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Ilya and Emilia Kabakov at Tate Modern with layered images.

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Trinity Buoy Wharf.

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Bill Lynch of The Approach Gallery with paintings on wood that appear to be inspired by the Japanese tradition of prints and calligraphy.

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Jack Lavender of Approach Gallery with assembled rocks and taxi cards.

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David Noonan of Stuart Shave Modern Art. The artist was there talking to friends about his work and it was great being able to eavesdrop!

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Andrew Grassie of Maureen Paley with photorealistic paintings.

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Oliver Payne of Herald Street with a new display format of wall-mounted iPads carrying a single image.

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Florian Meisenberg of Kate MacGarry.

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Gilbert and George at White Cube with rude words wall paper.

Gallery run 27th October

The main feature of today’s run is the exceptionally long and attractive stretch between Camden Arts Centre in the west and The Approach Gallery in the east of London. Over half of this journey is off-road.

Rewind two hours and I am in Newport Street Gallery at Damien Hirst’s fifth show since opening the showcase space for his own collection. Like Jeff Koons from an earlier show Dan Colen, along with Hirst himself, are all on the books of Gagosian. Without really following the logic of an argument, this simple association suggests maybe there is some swapping of priceless art pieces between these giants of the contemporary scene. Colen is included in this accolade because he is a rising star and his limited edition of glass bottle and glass cig butts on sale at the entrance for £1600 looks good value on this account. Colen’s works are summarised as essentially self-portraits, by the blurb, and that seems right. For as well as the photo-realist self portrait with its cartoon-like addition, featured, the sculptural works all involve an activity by the artist, be it sticking chewing gum to a canvas or collecting rubbish from New York’s streets and then turning it into improvised paint brushes.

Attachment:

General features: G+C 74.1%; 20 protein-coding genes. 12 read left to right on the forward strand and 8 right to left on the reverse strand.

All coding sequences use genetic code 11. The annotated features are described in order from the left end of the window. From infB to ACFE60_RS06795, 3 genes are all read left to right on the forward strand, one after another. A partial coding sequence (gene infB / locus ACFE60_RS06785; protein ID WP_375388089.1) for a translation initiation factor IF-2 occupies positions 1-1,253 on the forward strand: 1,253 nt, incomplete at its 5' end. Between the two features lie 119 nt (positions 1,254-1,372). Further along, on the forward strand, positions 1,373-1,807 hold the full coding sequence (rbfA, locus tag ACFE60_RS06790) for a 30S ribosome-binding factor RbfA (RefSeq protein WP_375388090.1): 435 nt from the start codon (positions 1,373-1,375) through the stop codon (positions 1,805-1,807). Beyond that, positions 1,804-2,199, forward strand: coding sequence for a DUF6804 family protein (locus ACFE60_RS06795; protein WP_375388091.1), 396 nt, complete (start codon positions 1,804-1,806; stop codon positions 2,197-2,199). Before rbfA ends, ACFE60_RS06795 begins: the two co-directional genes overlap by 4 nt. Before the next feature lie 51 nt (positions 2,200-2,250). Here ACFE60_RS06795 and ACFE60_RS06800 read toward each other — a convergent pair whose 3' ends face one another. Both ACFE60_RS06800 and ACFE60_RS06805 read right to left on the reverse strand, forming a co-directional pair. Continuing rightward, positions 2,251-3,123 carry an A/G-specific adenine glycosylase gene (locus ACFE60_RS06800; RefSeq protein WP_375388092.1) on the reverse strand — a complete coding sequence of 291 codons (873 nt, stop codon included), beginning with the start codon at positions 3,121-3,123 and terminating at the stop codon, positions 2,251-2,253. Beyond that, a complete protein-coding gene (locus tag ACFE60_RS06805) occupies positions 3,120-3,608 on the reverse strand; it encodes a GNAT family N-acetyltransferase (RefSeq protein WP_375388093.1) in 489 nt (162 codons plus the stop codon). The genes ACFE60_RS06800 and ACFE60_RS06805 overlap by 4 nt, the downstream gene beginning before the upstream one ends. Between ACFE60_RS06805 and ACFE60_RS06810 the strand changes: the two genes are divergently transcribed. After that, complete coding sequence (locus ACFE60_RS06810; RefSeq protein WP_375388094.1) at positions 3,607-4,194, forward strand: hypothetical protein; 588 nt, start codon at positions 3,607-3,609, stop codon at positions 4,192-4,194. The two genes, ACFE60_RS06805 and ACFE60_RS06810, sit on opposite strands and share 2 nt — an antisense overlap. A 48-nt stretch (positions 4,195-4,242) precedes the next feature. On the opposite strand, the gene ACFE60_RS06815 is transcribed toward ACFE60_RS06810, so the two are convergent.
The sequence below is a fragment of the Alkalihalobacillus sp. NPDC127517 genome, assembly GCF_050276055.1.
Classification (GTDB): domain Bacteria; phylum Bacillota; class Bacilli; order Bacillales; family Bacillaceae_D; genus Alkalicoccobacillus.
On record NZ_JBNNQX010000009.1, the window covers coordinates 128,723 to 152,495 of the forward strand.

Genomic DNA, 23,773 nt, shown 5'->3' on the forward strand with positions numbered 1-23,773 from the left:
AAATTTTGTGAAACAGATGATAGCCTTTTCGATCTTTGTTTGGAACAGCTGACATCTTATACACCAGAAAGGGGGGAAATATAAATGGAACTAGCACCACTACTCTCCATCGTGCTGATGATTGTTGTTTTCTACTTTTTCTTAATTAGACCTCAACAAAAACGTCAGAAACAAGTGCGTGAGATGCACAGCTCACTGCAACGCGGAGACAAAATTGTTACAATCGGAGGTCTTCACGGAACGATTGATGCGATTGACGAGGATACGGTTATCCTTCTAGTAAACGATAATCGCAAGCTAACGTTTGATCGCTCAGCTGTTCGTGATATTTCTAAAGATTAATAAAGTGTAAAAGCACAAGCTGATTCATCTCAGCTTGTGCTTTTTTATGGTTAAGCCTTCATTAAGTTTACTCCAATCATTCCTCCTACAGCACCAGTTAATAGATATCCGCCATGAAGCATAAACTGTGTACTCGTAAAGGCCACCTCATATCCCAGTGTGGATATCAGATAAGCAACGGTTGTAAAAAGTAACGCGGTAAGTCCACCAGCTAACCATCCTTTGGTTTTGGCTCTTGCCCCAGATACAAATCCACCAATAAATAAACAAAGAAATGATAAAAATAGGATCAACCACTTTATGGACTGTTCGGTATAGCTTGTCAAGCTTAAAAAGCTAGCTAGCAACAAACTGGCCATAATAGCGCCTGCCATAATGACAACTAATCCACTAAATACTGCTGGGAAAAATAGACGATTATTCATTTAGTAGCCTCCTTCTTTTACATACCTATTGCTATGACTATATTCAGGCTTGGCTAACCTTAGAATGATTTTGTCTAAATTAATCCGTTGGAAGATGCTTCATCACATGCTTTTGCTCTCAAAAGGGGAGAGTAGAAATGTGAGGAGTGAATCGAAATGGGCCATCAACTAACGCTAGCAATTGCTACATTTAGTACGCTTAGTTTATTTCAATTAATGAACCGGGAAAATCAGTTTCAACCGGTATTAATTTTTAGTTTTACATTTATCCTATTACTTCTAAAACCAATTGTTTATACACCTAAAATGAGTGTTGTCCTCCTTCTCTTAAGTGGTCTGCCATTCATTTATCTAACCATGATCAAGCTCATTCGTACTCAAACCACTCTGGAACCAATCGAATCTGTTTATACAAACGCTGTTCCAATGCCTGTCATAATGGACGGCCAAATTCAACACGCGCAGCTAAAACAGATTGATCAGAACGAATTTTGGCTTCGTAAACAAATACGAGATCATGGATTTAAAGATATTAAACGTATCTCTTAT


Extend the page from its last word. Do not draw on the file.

The run north is a long one and features the Zabludowicz collection and the elegant pub-style carpet by Rebecca Ackroyd, before arriving at Camden Arts Centre. Language is a feature of Christian Nyampeta’s show. Some words, he argues, such as philosophy cannot be translated easily into his native tongue of Rwanda. Far from being a deficiency of his country’s languages it is almost the opposite. Western thought has ignored an important concept, which he refers to as “Being”, or more specifically “good will to fellow humans”. In contrast, words from his own culture, he argues, carry these additional connotations as part of their overall meanings. In the other gallery Nathelie Du Pasquier continues her foray into the London consciousness after having recently shown at Pace, and in this gallery she has made a brightly coloured installation suggestive of industrialisation through the tripling of her motifs which is reminiscent of the three phase power supply that remains segregated from generator to power line to factory.

The intermission referred to at the beginning, the long run between west and east, begins with Hampstead Heath. The hard-won altitude gained at Hampstead is quickly surrendered as one approaches the three ponds and with Highgate church now looming above, it is this ascent that will then provide the fantastic views across London before one enters the trees and scrubland of Parkland walk. As mentioned in previous runs, Parkland Walk is a disused railway line and thankfully today it is on a downwards gradient and, with its array of bridges over low roads and ornate arches under the higher ones, one that is remarkably constant in its gradual descent.

In the east, three artists are showing at The Approach gallery, whilst outside the downstairs pub police-style tape causes momentary alarm as it surrounds the railings of the outer seating space, before revealing its joke on closer inspection, as a Halloween prop and not the site of major incident. Artworks feature motorways and smoke from three of the gallery’s strong list of regulars.